The staff, as well as all board members, should have input into what is looked for in a consultant, should the board go that route, said John Trentacosta, vice president of the Board of Trustees. “Everybody should have input.”
Mr Talluto repeated that the three members were simply putting forth what they have come up with in the search process, and asked how long the committee would keep the evaluation going. “We gotta be transparent, we gotta get it right,” he said.
“Let’s not do to a new library director what we did to the last one,” agreed Mr Trentacosta. “Let’s have everyone in agreement,” he said, and asked the search committee for opinions on work for the next six months.
Board member Colleen Honan noted that money paid to a consultant could come from money that is not now being paid to a full-time library director.
“We could consider a fixed bid,” Mr Talluto said, responding to member’s concerns on the cost of hiring a consultant.
The Board of Education would be approached as to its search process, a consultant would be contacted regarding a possible informational meeting, and the search process committee would report back at the next scheduled meeting, said Mr Talluto.
A Successful Fundraiser
In other business, board Secretary Jennifer Reilly said that she was pleased at the response to the Thanksgiving Day Turkey Trot fundraiser. Five hundred runners out of a possible 1,000 had already signed up, she said, and 47 walkers. “We’re on track to sell out by race morning,” she said.
Mr Geckle raised the question of the importance in fundraising of the recently issued public appeals letter. Assured that it is an important source of income to the library, Mr Geckle then questioned the marketing of the campaign.
“The letter is great,” he said, “but my point is, we could do a better job from the marketing point of view.” He displayed a number of appeals from other organizations recently received at his household that include names of directors, photographs, and color images. “The letter doesn’t market us,” he said, “and there is a lot of competition for cash.”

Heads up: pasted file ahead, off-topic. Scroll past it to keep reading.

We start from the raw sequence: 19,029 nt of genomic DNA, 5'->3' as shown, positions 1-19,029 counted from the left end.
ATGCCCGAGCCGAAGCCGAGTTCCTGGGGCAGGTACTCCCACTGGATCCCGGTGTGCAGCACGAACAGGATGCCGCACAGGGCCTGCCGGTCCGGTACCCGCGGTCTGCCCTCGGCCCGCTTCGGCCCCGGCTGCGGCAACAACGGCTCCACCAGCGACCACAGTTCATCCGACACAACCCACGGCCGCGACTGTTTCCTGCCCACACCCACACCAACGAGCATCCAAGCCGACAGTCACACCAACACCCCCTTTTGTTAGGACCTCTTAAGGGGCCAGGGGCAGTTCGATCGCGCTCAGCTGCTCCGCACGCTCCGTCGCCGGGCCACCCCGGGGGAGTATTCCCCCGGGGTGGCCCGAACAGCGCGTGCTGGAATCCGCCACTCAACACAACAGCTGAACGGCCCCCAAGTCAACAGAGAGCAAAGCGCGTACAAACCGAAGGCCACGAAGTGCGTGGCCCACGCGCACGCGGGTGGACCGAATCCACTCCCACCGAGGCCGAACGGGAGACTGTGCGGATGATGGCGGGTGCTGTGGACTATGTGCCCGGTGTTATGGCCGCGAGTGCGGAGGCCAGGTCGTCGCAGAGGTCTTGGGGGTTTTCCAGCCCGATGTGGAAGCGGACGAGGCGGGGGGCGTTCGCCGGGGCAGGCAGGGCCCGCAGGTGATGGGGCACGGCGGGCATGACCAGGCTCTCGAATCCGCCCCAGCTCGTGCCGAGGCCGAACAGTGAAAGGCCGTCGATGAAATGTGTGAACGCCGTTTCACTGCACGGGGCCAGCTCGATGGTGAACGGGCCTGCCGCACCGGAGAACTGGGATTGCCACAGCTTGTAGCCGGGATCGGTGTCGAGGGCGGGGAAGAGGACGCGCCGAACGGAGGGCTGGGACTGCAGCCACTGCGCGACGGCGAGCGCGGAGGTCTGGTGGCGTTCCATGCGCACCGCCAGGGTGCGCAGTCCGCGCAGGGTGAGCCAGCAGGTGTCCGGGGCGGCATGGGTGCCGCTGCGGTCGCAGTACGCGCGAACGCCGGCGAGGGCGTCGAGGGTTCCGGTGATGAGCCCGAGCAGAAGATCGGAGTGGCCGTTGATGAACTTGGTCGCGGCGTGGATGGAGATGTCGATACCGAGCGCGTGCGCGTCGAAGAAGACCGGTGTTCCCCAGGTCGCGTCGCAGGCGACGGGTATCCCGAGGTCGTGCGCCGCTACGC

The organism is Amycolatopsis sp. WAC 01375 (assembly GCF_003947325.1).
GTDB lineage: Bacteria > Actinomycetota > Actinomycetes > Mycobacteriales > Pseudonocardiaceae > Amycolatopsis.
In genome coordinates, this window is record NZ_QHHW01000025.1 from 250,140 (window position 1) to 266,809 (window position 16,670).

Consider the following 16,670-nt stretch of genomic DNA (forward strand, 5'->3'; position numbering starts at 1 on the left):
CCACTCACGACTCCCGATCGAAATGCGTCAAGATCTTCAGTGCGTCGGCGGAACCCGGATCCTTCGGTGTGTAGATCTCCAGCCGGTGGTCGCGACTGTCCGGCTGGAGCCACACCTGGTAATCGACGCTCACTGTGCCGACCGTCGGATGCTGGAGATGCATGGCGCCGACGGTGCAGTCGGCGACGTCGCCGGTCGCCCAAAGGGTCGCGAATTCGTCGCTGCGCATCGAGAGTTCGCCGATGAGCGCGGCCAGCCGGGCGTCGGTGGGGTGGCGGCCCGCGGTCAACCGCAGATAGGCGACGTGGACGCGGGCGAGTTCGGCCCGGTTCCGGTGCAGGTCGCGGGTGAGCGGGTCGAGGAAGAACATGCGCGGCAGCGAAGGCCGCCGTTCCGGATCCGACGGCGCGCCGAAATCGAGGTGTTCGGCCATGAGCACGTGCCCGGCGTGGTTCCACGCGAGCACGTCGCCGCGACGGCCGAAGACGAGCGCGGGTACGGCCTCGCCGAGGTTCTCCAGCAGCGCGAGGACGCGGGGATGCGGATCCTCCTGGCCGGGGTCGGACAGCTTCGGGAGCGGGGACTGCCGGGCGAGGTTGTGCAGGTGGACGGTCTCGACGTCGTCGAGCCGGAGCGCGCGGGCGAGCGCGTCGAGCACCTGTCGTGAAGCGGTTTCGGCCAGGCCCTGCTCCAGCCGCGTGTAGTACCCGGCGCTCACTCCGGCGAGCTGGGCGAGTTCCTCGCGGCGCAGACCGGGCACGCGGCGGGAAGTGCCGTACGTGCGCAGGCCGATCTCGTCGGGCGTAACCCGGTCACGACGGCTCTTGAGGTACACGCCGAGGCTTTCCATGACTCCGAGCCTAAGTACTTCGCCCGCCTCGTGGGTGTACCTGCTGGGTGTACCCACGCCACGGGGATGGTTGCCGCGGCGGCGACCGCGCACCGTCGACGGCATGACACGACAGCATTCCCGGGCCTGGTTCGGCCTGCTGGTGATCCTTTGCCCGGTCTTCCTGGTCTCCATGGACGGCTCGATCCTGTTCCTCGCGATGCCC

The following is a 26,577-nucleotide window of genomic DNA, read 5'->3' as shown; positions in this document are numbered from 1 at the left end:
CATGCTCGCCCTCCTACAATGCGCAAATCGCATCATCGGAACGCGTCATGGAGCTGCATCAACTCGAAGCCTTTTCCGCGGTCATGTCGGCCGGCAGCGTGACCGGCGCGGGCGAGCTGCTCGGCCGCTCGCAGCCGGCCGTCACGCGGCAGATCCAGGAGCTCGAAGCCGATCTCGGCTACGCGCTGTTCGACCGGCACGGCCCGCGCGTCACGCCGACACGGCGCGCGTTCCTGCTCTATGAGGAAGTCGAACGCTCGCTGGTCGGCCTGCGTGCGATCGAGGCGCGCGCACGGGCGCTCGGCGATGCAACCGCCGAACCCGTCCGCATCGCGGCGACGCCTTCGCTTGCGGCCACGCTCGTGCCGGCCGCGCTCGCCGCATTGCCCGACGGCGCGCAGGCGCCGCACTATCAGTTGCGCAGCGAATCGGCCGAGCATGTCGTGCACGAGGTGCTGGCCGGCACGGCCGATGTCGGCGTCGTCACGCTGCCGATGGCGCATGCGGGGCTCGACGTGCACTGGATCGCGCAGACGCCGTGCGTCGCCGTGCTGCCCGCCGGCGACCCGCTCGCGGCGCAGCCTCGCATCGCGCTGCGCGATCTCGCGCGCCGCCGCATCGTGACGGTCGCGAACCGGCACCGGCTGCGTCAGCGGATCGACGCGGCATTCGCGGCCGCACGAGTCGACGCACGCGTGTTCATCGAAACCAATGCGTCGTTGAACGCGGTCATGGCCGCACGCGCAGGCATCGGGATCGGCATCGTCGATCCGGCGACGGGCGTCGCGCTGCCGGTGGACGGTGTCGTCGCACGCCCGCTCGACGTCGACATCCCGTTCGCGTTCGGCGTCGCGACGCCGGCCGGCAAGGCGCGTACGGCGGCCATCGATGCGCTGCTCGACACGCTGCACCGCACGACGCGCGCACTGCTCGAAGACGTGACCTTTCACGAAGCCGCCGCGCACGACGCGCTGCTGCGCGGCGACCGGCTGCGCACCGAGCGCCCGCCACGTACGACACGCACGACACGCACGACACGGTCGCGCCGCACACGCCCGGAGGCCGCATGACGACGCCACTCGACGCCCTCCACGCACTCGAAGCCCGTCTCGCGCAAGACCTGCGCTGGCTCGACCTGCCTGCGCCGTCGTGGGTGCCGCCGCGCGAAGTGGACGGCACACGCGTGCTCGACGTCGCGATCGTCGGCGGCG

He suggested a second wave of appeal “with a little pizzazz,” a point that was well received by other board members.
Peter Stern agreed that with the negative impact of the last few months on potential donors, “We need to remind people of the positive things we do.”
“There are thousands of opportunities to show what this entity means to the community,” said Mr Geckle. A newsletter sent out after the holidays might be a means of promoting more support, agreed board members.
General reports from regular committees followed, with only one discussion lingering on the recent removal from the library attic of historical society-owned books about the 2005 Tercentennial. In the process of clearing out the attic, the more than 100 boxes of books were removed. Town Historian and library board member Dan Cruson expressed great concern that the boxes had been placed outdoors, and put at risk.
“Beryl [Harrison] will see what we can do [to secure those books] and then deal with the rest,” said Mr Trentacosta.
Ms Honan noted that with the recent resignation of board member Moira Rodgers, there were now three vacancies on the board to be filled. She has received resumes of Republican and unaffiliated people from Mr Geckle, she said, and continues to seek nominations for candidates who could round out the Board of Trustees.
In closing, Ms Reilly said that while a date has not yet been set, all board members would be urged to attend a meeting with members of the Town of Newtown addressing the Freedom of Information Act. That meeting most likely will occur after the holiday season, she said.
The board moved into Executive Session to discuss personnel issues, noting that the next meeting would most likely be scheduled for Tuesday, December 3.